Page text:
Wealth Inequality – Is There A Way Out??

While media continues celebrate wealth and growing number of millionaires, the income disparity across the world is getting worse. As per the Oxfam report released earlier this week, an astonishing 82% of total wealth created last year was cornered by the top 1% while the bottom half saw no increase at all. The increase, over $760 bn, was seven times what is needed to bring about 15% of the world’s population out of poverty. Here is a look at some more details from the report.Inequality is a global phenomenon getting perpetuated as extreme wealth continues to grow. Year 2018 saw the biggest increase in number of billionaires numbering just about 2,000 cumulatively holding about $7 trillion of wealth. The richest 1% now owns more wealth than the whole of the rest of humanity! The disparity is not restricted to low income countries. It is worst in the US with the three richest people owning the same wealth as the bottom half of the country’s population. The country is among the worst in terms of inequality with the top 1% owning almost 40% of the stock market.

The inequality can be termed into two forms – inequality of income and income of wealth. Wealth inequality is much higher, further worsening the income inequality as the wealthy ones receive much higher share of income through dividends, capital gains etc.  As per World Inequality Report 2018, the top 1% received 27% of total additional income between 1980 and 2016, whereas the bottom 50% secured only 12%. This income inequality further perpetuates wealth inequality as the income received by lower income groups is barely enough to meet basic meets. In the US, the wealth share of the top 0.1% grew from 7% to 22% between 1978 and 2012.

Despite all the assertions that it is deserved and hard-earned income, the report states that over two-thirds of the wealth has been amassed through sources that does not reflect productive activities, but what economists call ‘rent’. These are Monopolies, Cronyism and Inheritance. For instance, Carlos Slim the sixth richest man in the world with wealth of $54 bn derived his fortune from an almost complete monopoly over fixed line, mobile and broadband communications services in Mexico. This goes together with cronyism, the ability of powerful private interests to manipulate public policy, the two feeding on each other. Similarly, a third of the world’s extreme wealth is held by heirs. Over the next 20 years, 500 of these richest people will hand over $2.4 trillion to their heirs.

Yet another example of monopoly squeezing the income share of marginalized is the global cocoa value chain. Only eight traders and grinders now control around 75% of the global trade in cocoa and less than 6% of the value of a chocolate bar reaches cocoa farmers. This is a sharp decline from the 1980s when farmers received more than double this value.


Another method of amassing wealth is by tax dodging. The super rich are estimated to be hiding at least $7.6 trillion from the tax authorities, more than what the top 2,000 officially own! Top 0.01% is avoiding as much as 30% of the tax they owe. The menace is equal bad in developing countries which lose at least $100 bn a year, almost Rs 7 lakh crore, to corporate tax avoidance.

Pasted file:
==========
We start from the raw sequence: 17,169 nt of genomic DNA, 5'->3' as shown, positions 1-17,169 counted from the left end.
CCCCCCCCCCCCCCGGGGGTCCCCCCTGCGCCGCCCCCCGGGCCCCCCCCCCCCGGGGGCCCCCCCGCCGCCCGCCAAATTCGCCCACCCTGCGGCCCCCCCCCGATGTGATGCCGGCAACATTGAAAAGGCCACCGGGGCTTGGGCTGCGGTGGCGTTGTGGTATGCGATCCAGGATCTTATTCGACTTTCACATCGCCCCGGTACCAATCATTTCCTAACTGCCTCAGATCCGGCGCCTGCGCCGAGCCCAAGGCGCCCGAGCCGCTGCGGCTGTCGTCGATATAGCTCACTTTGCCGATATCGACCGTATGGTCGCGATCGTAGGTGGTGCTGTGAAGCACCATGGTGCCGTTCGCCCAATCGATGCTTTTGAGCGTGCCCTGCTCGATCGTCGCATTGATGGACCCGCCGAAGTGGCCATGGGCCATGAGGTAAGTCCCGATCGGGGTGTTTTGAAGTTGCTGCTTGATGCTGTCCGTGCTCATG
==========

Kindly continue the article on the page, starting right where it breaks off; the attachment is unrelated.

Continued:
An important reason for income disparity is increasing pressure to enhance shareholders’ returns and CEO’s pay getting linked to profits. This is compelling companies to squeeze wages and evade taxes. For instance, it would cost $2.2 bn a year to increase the wages of all 25 lakh garment workers in Vietnam from the current wage to a living wage. This is the equal to just one-third of the amount paid out to shareholders by the top five companies in the sector in the country. Globally, $1.2 trillion was extracted by shareholders in the form of dividends in 2015.

Similarly, only 1% of a Fortune 500 CEO’s pay consisted of share options in the US in 1970s; in 2012, stock options accounted for 80% of their compensation. A survey across US, South Africa, India and Spain showed that while people thought CEOs are paid 30 times the ordinary workers’ pay, in reality, it is actually over 300 times! In India, CEO’s pay is 483 times the pay of ordinary workers! The inequality has also been accentuated by government policies. For instance, average statutory corporate tax rate across G20 countries was 40% in 1990s. This came down to about 29% in 2015.

However, there is rising awareness and pockets of excellence too. For instance, Cafe Direct, a UK based company, shares 50% of its profits with coffee farmers. Other examples cited are Divine Chocolate, a fair-trade business partly owned and governed by farmers’ groups, John Lewis, owned by employees and Amul, owned and controlled entirely for the benefit of millions of farmers.

While the menace seems to be deep rooted, the reasons mentioned above give idea of the measures needed to reduce the gap. It suggest measures like promoting a pay ratio for companies’ top executives that is no more than 20 times their median employees’ pay, changing taxes rates that are disproportionately paid by the very rich, such as wealth, property, inheritance and capital gains taxes. Governments should aim for the collective income of the top 10% to be no more than the income of the bottom 40%. It mandated all multinational corporations to conduct due diligence on their full supply chains to ensure that all workers are paid a living wage.

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